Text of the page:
Last year, HTMLGIANT friend Matt Bell won the award for his story “Alex Trebeck Never Eats Fried Chicken”, published in Storyglossia. Since Storyglossia is an excellent magazine, “Alex Trebeck” is a great story, and Matt is a terrific writer, something must be going right.
To be fair, the 1000 word rule is controversial. Some editors of online magazines believe the rule marginalizes sub-1000 word stories, which many proponents of online literature believe to be the form that the internet serves best. Wigleaf Top 50 Very Short Fictions award is a different and equally excellent showcase effort that helps somewhat alleviate this issue.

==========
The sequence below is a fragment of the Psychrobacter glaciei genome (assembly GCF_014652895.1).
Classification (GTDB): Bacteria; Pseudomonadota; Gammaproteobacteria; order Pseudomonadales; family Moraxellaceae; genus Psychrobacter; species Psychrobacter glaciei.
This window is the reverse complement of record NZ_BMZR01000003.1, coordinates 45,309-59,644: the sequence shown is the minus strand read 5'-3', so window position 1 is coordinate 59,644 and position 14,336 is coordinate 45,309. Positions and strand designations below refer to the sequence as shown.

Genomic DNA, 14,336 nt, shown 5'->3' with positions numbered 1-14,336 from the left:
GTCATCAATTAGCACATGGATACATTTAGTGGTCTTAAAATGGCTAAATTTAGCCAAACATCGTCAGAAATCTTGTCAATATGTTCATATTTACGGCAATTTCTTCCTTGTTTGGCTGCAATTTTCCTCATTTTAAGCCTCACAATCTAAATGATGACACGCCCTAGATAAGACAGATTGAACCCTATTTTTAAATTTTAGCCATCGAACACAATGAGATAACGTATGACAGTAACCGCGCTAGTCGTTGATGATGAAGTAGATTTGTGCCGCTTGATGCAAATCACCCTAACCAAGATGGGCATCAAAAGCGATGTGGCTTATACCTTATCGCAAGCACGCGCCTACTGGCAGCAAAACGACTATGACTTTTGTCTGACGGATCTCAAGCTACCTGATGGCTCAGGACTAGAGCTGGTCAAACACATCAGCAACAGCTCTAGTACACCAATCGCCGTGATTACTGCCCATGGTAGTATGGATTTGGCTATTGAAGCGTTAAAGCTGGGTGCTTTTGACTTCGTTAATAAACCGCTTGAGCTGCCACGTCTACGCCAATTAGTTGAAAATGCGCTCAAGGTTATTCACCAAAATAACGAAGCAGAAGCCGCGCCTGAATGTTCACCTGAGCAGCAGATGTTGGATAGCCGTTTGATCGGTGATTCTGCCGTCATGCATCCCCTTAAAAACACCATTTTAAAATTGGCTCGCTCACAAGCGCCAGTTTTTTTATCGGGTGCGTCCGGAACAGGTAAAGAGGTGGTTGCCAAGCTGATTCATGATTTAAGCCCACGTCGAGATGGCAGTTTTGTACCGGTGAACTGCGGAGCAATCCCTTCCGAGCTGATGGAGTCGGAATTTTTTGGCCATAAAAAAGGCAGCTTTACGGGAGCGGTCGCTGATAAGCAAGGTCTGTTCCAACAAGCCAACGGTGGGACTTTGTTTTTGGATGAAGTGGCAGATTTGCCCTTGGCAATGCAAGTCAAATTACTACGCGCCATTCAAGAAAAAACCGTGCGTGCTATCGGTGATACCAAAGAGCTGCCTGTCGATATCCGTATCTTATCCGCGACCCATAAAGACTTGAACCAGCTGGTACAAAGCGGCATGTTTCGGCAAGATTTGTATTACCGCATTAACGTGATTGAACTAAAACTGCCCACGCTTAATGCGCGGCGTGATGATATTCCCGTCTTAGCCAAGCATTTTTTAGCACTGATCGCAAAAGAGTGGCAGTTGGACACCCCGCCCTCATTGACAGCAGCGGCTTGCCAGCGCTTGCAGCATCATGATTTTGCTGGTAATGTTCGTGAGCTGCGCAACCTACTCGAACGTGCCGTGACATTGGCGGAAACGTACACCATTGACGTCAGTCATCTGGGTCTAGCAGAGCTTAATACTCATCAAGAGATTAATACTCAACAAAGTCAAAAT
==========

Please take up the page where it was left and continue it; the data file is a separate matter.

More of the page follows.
The important thing: celebrating online fiction. Which the Million Writers Award has done for 5 years now, so kudos. And remember: it’s up to you. Nominate your favorite stories, or Barack Obama’s going to win this thing too.
Willows Wept Press has revealed the cover of the first book in what promises to be a solid catalog. Matt Bell‘s How The Broken Lead The Blind anchors the press and is due to be printed this month. To fully appreciate the artwork by Christy Call, you can see a wraparound cover here.
You can preorder it at the website for $10. Get on it quickly, as there are only 100 copies to be printed.
And look out for the next Willows Wept book, Scott Garson‘s Vercingetorix.